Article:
Bed sores: Care for the bedridden

Taking care of a bedridden elderly needs a lot of patience and planning

Bedridden patient

If you have a bedridden elderly member at home, life is not going to be the same again. The daily drama will take its toll eventually.

Consider a common issue – the bedsore. It starts with a little redness, and before you know, a little of the skin looks like it has been rubbed off. Next, raw flesh is exposed. It gets bigger before your eyes and the hole deepens till your fist can fit into it.

If quick care isn’t taken, a greater misfortune can follow. Hospitalisation at this stage would mean plenty of dressings, a plastic surgery and generous doses of antibiotics – all at a high cost, and an avoidable one, if I may add.

Detect problems that the bedridden face

These sores, also called pressure sores, take place where frail and dry skin meets bone and bedsheet. They normally happen at angular edges – the hip, shoulder, elbows and near the vertebrae.

Make sure the elderly patient is gently moved over from one side to another, every 40 minutes or so. Whilst sponging, inspect the susceptive areas for redness, tenderness, shine, rawness and pain. Sponging is an energy-consuming and underestimated activity that has to be carefully done. In case a hired help is doing it, it should be monitored well. There are symptoms that a sponger can detect and should report to the doctor.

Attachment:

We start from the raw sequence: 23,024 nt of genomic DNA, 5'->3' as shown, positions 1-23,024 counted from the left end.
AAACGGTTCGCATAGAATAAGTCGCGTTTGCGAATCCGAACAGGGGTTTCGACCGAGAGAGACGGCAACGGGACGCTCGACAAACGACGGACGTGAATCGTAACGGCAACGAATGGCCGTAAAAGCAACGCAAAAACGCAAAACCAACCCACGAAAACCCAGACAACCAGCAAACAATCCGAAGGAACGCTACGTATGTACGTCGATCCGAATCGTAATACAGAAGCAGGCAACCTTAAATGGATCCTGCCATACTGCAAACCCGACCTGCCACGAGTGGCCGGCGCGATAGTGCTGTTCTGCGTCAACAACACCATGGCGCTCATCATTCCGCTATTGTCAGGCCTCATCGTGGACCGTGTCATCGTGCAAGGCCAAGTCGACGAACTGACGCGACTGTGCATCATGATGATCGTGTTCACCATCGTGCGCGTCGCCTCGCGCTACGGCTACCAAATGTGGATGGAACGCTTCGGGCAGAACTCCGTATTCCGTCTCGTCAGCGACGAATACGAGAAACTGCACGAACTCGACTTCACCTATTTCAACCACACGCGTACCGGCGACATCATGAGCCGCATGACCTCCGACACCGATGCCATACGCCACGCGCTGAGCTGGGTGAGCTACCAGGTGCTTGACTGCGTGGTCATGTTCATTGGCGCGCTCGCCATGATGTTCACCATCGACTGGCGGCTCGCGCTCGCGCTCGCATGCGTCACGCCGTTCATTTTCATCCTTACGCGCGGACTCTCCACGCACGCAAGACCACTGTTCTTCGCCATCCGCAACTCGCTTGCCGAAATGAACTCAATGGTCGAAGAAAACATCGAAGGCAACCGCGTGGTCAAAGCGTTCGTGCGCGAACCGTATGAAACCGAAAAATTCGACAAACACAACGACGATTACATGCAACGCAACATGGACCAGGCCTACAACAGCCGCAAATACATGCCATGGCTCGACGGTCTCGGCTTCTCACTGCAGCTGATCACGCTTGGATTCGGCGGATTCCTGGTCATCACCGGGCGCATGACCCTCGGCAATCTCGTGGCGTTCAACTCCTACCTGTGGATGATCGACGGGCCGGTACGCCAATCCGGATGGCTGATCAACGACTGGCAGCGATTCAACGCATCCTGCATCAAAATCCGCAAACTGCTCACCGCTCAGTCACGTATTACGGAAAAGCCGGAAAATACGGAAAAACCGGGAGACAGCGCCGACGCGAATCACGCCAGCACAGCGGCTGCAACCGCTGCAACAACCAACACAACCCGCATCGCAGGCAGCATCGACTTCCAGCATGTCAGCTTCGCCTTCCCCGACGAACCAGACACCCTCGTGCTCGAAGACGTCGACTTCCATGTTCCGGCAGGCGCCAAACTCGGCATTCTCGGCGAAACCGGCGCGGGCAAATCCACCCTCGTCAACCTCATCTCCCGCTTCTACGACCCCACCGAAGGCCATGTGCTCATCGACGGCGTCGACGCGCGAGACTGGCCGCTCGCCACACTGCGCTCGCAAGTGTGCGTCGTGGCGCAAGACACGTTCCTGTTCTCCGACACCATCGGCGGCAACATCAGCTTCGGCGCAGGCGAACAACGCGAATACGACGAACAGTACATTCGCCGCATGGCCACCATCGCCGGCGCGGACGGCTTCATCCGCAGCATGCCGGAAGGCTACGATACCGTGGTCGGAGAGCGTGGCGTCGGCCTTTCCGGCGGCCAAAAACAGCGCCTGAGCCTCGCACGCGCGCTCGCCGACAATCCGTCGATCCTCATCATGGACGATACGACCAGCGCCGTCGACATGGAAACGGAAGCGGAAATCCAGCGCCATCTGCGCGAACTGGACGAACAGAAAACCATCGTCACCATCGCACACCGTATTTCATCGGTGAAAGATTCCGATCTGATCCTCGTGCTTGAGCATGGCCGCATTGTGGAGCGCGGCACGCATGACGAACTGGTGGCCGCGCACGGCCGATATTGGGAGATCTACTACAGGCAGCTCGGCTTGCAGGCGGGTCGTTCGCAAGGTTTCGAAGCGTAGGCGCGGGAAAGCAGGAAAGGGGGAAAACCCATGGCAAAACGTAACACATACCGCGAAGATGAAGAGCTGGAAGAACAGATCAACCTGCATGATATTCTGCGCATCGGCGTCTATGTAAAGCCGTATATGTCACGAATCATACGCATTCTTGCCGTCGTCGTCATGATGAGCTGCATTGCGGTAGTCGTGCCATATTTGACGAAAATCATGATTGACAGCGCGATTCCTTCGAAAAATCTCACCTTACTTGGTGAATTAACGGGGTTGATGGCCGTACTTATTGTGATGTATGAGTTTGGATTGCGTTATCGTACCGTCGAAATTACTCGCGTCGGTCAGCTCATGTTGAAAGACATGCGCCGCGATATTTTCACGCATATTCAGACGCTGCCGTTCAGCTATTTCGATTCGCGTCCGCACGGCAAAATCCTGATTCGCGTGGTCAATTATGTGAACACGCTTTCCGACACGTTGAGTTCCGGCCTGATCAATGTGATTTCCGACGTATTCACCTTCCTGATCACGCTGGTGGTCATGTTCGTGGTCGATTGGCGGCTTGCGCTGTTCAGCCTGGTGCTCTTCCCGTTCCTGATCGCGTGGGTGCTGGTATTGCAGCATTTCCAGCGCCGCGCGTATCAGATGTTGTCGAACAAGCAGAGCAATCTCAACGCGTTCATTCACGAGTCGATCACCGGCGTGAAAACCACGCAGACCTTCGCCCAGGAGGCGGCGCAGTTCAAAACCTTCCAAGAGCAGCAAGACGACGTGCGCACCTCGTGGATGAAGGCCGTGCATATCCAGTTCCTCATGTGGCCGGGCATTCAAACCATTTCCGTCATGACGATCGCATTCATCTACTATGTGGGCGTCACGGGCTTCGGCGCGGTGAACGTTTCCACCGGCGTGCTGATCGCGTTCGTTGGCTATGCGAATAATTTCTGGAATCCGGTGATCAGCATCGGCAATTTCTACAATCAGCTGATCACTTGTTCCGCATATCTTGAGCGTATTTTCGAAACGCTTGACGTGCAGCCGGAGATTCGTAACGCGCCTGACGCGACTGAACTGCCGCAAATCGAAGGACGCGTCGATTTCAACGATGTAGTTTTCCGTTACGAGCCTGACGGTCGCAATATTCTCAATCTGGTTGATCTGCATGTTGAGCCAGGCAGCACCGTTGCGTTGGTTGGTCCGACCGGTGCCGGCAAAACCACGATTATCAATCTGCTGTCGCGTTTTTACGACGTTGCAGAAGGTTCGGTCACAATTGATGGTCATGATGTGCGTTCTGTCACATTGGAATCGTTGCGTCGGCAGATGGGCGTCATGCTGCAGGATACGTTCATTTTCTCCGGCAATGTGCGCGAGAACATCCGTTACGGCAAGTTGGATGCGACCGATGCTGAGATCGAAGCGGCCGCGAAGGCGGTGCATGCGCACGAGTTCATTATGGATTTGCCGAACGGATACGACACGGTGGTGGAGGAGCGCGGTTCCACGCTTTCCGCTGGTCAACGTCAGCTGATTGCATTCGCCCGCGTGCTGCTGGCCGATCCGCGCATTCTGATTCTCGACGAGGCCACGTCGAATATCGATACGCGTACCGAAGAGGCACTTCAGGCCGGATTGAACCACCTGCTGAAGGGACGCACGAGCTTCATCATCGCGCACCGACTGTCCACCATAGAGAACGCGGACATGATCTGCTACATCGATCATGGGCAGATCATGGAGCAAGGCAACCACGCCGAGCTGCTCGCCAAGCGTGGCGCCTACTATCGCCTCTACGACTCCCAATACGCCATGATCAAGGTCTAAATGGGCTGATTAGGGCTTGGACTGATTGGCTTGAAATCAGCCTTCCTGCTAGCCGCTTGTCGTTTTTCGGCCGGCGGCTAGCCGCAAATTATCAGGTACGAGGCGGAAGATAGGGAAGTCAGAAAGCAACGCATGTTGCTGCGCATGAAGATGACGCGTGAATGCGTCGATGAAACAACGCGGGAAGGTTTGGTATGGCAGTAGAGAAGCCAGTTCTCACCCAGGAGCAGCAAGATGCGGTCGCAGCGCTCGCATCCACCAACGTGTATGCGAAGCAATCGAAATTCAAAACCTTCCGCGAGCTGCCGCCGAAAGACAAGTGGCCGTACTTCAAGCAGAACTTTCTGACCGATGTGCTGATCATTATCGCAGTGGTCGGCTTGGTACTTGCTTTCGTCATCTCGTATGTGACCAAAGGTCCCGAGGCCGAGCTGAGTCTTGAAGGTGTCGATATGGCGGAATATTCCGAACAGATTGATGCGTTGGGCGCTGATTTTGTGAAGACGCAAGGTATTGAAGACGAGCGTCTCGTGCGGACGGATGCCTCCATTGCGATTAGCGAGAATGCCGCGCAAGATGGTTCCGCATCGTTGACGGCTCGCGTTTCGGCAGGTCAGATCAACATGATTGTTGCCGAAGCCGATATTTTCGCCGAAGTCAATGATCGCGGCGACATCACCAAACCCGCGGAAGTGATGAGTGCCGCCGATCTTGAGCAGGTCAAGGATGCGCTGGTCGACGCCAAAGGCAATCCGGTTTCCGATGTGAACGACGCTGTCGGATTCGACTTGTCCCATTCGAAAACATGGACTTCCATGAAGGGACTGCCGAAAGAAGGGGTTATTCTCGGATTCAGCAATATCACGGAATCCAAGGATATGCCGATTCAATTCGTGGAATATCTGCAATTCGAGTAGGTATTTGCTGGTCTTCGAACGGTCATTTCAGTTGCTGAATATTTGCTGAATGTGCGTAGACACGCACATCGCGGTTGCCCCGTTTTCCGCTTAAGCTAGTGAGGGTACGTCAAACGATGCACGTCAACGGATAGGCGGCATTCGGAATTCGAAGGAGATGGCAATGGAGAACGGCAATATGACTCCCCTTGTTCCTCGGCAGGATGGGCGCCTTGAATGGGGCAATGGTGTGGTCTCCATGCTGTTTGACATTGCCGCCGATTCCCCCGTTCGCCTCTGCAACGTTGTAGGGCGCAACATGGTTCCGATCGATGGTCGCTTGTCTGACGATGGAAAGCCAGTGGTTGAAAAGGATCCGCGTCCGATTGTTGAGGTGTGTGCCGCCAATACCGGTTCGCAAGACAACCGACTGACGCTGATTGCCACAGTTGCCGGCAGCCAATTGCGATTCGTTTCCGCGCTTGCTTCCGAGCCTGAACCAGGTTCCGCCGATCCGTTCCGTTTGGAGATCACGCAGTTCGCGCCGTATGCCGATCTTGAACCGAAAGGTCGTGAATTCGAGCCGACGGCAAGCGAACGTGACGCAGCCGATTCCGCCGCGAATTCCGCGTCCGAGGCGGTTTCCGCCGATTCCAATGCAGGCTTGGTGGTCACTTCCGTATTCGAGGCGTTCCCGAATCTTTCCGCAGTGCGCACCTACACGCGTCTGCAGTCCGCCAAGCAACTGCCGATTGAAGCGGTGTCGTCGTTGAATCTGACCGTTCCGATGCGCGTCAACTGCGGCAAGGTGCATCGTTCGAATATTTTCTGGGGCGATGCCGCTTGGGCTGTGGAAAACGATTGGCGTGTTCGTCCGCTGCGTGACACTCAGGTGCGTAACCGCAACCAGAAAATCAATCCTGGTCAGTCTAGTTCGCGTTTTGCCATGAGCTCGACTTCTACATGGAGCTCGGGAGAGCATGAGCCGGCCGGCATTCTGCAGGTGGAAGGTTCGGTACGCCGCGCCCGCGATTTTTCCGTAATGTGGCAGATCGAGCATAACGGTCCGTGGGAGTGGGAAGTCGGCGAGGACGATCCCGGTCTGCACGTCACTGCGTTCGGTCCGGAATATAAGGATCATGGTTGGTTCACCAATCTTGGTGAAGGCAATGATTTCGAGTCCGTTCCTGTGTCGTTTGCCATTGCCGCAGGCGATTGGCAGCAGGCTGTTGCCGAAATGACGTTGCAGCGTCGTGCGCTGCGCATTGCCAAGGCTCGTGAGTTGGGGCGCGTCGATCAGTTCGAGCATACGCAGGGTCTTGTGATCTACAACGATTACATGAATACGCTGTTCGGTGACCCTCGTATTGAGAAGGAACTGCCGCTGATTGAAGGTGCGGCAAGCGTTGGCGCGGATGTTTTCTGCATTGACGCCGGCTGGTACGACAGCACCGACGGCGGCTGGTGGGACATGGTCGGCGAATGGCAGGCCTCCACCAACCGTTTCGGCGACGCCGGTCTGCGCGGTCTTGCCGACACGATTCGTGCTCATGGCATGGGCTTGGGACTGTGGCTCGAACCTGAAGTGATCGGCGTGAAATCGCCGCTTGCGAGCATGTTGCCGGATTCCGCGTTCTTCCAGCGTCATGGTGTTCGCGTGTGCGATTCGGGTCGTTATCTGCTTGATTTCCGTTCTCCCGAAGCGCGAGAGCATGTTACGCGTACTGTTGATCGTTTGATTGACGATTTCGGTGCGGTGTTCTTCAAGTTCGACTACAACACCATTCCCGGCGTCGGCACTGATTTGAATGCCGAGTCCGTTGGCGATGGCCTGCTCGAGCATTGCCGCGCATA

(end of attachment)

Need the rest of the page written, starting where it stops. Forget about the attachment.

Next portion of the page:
When spotted early, the sores are easy to tackle. You can use special lotions, powders and creams that can be sprinkled or rubbed to prevent further damage. Invest in a bed that can be moved with easy levers or electronically. Buy or rent a water mattress. In the long run, these things matter. Most of all, cultivate a relationship with a reliable domestic help who is also trained to give basic nursing care.

Learn to manage

One thing that drives most caregivers nuts is the potty problem. Remember, no patient likes to soil himself. It’s a hateful and embarrassing situation for them. Though you have the option of cribbing or venting your irritation out of your system, he or she must lie quietly, helplessly. Not a nice thing to think about. But you can’t wish it away.

Get yourselves a sturdy pair of gloves and a set of disposable masks. Always keep the room, the bed and the patient scrupulously clean, dry and airy. That way, the stink won’t linger around. Keep all utensils handy — bedpan, urine-pot, condom catheters, cotton, tissues and antiseptic washing liquids. Bear in mind that an often emptied bladder is better than changing sheets and clothes. Use old sheets and saris, as they absorb well, are kind to the skin and don’t cause heartbreak when you have to chuck them into garbage. Learn from an expert nurse or an ayah, the technique of changing linen. There’s a knack to it that can keep [your] backaches at bay. Adult diapers are a modern blessing. Buy them in wholesale. It’s definitely cheaper, and saves tiring trips to the market. If you don’t have place to keep a month’s supply, strike a deal with the supplier to do a home delivery twice a week. Follow that procedure for all medical supplies, consumables and drugs. It’ll save you time and effort.